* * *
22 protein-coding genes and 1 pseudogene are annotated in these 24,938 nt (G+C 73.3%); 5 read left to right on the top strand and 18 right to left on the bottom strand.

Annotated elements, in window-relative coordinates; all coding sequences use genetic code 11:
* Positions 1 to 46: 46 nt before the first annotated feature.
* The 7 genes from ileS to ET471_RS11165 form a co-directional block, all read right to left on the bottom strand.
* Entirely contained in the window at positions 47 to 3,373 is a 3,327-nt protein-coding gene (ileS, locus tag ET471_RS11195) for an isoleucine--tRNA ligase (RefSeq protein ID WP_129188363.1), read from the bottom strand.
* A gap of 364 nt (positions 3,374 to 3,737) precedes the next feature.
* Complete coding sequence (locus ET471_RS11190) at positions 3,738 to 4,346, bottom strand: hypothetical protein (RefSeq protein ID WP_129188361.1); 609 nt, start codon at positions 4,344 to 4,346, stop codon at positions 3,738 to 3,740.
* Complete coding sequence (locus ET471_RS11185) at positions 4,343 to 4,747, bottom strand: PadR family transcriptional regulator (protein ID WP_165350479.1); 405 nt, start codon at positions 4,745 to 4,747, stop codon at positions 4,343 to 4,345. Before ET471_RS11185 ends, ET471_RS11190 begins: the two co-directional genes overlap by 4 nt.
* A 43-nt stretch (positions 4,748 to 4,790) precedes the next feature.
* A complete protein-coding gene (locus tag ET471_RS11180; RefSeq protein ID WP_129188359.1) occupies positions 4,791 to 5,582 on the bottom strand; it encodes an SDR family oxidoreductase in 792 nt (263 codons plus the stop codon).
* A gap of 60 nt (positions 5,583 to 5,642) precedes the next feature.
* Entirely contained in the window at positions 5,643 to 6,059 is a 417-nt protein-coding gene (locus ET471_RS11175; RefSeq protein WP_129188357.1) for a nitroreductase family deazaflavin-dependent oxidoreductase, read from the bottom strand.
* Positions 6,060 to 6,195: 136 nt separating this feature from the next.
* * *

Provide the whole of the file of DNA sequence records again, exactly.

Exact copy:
22 protein-coding genes and 1 pseudogene are annotated in these 24,938 nt (G+C 73.3%); 5 read left to right on the top strand and 18 right to left on the bottom strand.

Annotated elements, in window-relative coordinates; all coding sequences use genetic code 11:
* Positions 1 to 46: 46 nt before the first annotated feature.
* The 7 genes from ileS to ET471_RS11165 form a co-directional block, all read right to left on the bottom strand.
* Entirely contained in the window at positions 47 to 3,373 is a 3,327-nt protein-coding gene (ileS, locus tag ET471_RS11195) for an isoleucine--tRNA ligase (RefSeq protein ID WP_129188363.1), read from the bottom strand.
* A gap of 364 nt (positions 3,374 to 3,737) precedes the next feature.
* Complete coding sequence (locus ET471_RS11190) at positions 3,738 to 4,346, bottom strand: hypothetical protein (RefSeq protein ID WP_129188361.1); 609 nt, start codon at positions 4,344 to 4,346, stop codon at positions 3,738 to 3,740.
* Complete coding sequence (locus ET471_RS11185) at positions 4,343 to 4,747, bottom strand: PadR family transcriptional regulator (protein ID WP_165350479.1); 405 nt, start codon at positions 4,745 to 4,747, stop codon at positions 4,343 to 4,345. Before ET471_RS11185 ends, ET471_RS11190 begins: the two co-directional genes overlap by 4 nt.
* A 43-nt stretch (positions 4,748 to 4,790) precedes the next feature.
* A complete protein-coding gene (locus tag ET471_RS11180; RefSeq protein ID WP_129188359.1) occupies positions 4,791 to 5,582 on the bottom strand; it encodes an SDR family oxidoreductase in 792 nt (263 codons plus the stop codon).
* A gap of 60 nt (positions 5,583 to 5,642) precedes the next feature.
* Entirely contained in the window at positions 5,643 to 6,059 is a 417-nt protein-coding gene (locus ET471_RS11175; RefSeq protein WP_129188357.1) for a nitroreductase family deazaflavin-dependent oxidoreductase, read from the bottom strand.
* Positions 6,060 to 6,195: 136 nt separating this feature from the next.